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Inspirational Art Quotes by the French cubist artist Georges Braque
Born Georges Braque - Argenteuil, Val-d'Oise, France - 13th of May, 1882 / Died - Saint-Marguerite-sur-Mer, Normandy, France on the 31st of August, 1963
Famous Georges Braque paintings included his cubist paintings. He and Pablo Picasso developed the art movement and over a five year period their works were almost indistinguishable from one another.
Georges Braque Quotes
- "Whatever is valuable
in painting is precisely what one is incapable of talking about."
- "One must beware
of a formula good for everything, that will serve to interpret the
other arts as well as reality, and that instead of creating will
only produce a style, or rather a stylization."
- "You put a blob
of yellow here, and another at the further edge of the canvas: straight
away a rapport is established between them. Color acts in the way
that music does."
- "The subject is
not the object; it is a new unity, a lyricism which grows completely
from the means."
- "The painter thinks
in terms of form and color. The goal is not to be concerned with
the reconstitution of an anecdotal fact, but with constitution of
a pictorial fact."
- "In art progress
consists not in extension but in the knowledge of its limits."
- "At that time I
was very friendly with Picasso.
Our temperaments were very different, but we had the same idea.
Later on it became clear, Picasso is Spanish and I am French; as
everyone knows that means a lot of differences, but during those
days the differences did not count."
- "By using a white
paint applied to the canvas I make a napkin. But I am sure the white
shape is something conceived before knowing what it was to become.
This means that a certain transformation has taken place."
- "It is the limitation
of means that determine style, gives rise to new forms and makes
- "I have made a great
discovery. I no longer believe in anything. Objects don't exist
for me except in so far as a rapport exists between them or between
them and myself. When one attains this harmony, one reaches a sort
of intellectual non-existence.. what I can only describe as a sense
of peace, which makes everything possible and right. Life then becomes
a perpetual revelation. That is true poetry."
- "The things that
and I said to one another during those years will never be said
again, and even if they were, no one would understand them anymore.
It was like being roped together on a mountain."
- "I started to introduce
letters into my pictures. These were forms which could not be deformed,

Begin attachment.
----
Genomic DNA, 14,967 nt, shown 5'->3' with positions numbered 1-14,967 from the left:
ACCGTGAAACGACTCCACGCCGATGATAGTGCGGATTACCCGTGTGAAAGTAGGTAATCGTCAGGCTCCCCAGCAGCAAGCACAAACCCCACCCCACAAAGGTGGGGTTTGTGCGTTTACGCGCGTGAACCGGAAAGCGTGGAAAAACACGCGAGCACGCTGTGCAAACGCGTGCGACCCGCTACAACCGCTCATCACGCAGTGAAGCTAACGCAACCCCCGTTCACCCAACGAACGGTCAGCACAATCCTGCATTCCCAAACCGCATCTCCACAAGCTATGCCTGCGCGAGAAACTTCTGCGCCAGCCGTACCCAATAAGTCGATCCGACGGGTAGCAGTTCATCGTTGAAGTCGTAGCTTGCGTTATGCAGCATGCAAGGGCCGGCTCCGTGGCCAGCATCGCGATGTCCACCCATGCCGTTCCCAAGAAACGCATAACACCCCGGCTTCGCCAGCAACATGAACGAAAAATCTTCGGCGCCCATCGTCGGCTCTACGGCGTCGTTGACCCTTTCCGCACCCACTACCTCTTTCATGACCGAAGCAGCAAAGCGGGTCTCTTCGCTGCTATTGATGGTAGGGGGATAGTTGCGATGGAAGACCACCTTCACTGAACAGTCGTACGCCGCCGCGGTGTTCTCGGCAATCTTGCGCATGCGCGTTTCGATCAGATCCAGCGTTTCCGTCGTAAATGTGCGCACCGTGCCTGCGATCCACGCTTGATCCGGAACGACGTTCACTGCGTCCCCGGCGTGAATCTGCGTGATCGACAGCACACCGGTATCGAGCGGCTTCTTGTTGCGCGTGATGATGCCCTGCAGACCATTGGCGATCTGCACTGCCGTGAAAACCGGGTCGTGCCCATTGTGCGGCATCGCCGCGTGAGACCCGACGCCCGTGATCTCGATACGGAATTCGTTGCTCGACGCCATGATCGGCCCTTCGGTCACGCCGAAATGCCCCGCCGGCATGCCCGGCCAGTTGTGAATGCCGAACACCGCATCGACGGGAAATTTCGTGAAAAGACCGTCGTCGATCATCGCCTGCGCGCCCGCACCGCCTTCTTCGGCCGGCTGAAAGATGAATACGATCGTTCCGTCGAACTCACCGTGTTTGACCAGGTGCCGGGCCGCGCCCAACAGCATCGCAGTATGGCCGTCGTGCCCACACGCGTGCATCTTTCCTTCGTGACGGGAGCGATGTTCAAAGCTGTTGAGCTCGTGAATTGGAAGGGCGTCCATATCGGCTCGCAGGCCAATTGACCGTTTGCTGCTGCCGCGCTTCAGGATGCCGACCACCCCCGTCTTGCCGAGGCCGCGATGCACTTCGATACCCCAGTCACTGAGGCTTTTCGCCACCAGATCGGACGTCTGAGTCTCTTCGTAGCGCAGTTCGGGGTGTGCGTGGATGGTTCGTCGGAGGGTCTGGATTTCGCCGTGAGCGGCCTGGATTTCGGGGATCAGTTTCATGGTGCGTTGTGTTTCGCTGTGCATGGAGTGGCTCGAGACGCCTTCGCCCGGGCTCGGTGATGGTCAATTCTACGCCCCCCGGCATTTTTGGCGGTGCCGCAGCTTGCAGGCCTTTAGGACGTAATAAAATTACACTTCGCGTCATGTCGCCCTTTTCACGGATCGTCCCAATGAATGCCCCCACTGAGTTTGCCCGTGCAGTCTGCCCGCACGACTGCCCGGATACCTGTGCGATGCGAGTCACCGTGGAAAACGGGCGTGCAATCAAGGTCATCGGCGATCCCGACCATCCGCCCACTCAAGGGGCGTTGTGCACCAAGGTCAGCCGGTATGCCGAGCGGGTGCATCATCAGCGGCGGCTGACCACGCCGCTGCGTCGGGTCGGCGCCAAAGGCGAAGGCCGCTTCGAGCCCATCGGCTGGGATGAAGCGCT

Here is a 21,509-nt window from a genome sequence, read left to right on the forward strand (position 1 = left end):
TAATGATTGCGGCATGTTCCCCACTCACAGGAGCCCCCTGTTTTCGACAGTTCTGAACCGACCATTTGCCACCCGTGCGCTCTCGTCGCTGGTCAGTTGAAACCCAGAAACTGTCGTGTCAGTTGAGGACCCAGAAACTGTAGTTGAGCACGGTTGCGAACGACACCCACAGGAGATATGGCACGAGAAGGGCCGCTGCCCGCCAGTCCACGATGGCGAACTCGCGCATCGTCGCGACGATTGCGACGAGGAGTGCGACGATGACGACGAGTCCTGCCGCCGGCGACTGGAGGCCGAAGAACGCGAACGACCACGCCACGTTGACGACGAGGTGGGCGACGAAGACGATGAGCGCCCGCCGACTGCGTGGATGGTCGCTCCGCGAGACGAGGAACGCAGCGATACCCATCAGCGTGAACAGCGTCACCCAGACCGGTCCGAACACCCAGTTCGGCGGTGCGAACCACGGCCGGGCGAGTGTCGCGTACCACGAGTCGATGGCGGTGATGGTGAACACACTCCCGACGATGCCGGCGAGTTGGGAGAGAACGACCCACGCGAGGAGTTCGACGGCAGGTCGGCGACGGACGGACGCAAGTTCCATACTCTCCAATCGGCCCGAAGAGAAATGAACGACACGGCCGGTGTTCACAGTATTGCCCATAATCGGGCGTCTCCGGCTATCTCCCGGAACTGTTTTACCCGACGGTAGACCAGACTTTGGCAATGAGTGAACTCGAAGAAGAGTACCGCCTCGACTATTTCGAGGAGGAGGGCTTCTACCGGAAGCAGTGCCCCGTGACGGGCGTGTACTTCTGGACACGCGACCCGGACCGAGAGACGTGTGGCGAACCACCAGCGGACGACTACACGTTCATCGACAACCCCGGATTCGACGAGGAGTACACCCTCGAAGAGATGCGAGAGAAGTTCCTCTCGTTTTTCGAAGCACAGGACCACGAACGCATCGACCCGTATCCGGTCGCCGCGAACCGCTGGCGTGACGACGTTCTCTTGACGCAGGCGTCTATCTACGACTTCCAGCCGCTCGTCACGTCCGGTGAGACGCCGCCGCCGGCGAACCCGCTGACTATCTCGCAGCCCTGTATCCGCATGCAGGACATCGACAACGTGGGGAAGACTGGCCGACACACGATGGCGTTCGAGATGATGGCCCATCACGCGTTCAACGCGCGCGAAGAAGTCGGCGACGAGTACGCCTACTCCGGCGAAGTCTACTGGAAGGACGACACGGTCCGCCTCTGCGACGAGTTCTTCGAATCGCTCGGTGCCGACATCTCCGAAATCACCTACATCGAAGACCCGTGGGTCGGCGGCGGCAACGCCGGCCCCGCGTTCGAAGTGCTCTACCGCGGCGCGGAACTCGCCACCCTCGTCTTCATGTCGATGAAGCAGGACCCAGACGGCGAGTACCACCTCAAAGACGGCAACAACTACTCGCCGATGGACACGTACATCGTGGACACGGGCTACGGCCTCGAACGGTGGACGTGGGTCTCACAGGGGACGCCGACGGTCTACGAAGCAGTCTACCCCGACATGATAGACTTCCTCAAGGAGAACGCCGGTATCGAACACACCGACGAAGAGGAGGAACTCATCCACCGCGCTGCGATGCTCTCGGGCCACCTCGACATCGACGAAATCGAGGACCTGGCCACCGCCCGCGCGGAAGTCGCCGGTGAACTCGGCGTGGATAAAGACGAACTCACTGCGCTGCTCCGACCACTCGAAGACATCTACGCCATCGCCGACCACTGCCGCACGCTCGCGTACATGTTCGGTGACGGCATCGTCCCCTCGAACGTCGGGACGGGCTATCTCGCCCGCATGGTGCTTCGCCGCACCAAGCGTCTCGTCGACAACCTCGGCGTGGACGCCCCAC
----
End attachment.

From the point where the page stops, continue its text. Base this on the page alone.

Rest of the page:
because, being two-dimensional, they existed outside three-dimensional
space; their inclusion in a picture allowed a distinction to be
made between objects which were situated in space and those which
belonged outside space."
- "There are certain
mysteries, certain secrets in my own work, which even I don't understand,
nor do I try to do so."
- "The only valid
thing in art is that which cannot be explained. To explain away
the mystery of a great painting.. if such a feat were possible..
would do irreparable harm. If there is no mystery than there is
no 'poetry', the quality I value above all else in art."
- "I am always working
on a number of canvases at one time, eight, ten. I take years to
finish them, but I look at them each day. You see the advantage
of not working from real life.. the apples would be rotten long
before I completed my canvas."
- "What greatly attracted
me.. and it was the main line of advance of Cubism.. was how to
give material expression to this new space of which I had an inkling.
So I began to paint chiefly still life's, because in nature there
is a tactile, I would almost say a manual space."
- "To avoid a projection
towards infinity I am interposing overlaid planes a short way off.
To make it understood that things are in front of each other instead
of being scattered in space."
- "Critics should
help people see for themselves; they should never try to define
things, or impose their own explanations, though I admit that if..
as nearly always happens.. a critic's explanations serve to increase
the general obscurity that's all to the good. French poets are particularly
helpful in this respect."
- "I couldn't portray
a women in all her natural loveliness.. I haven't the skill. No
one has. I must, therefore, create a new sort of beauty, the beauty
that appears to me in terms of volume of line, of mass, of weight,
and through that beauty interpret my subjective impression. Nature
is mere a pretext for decorative composition, plus sentiment. It
suggests emotion, and I translate that emotion into art. I want
to express the absolute, not merely the factitious woman."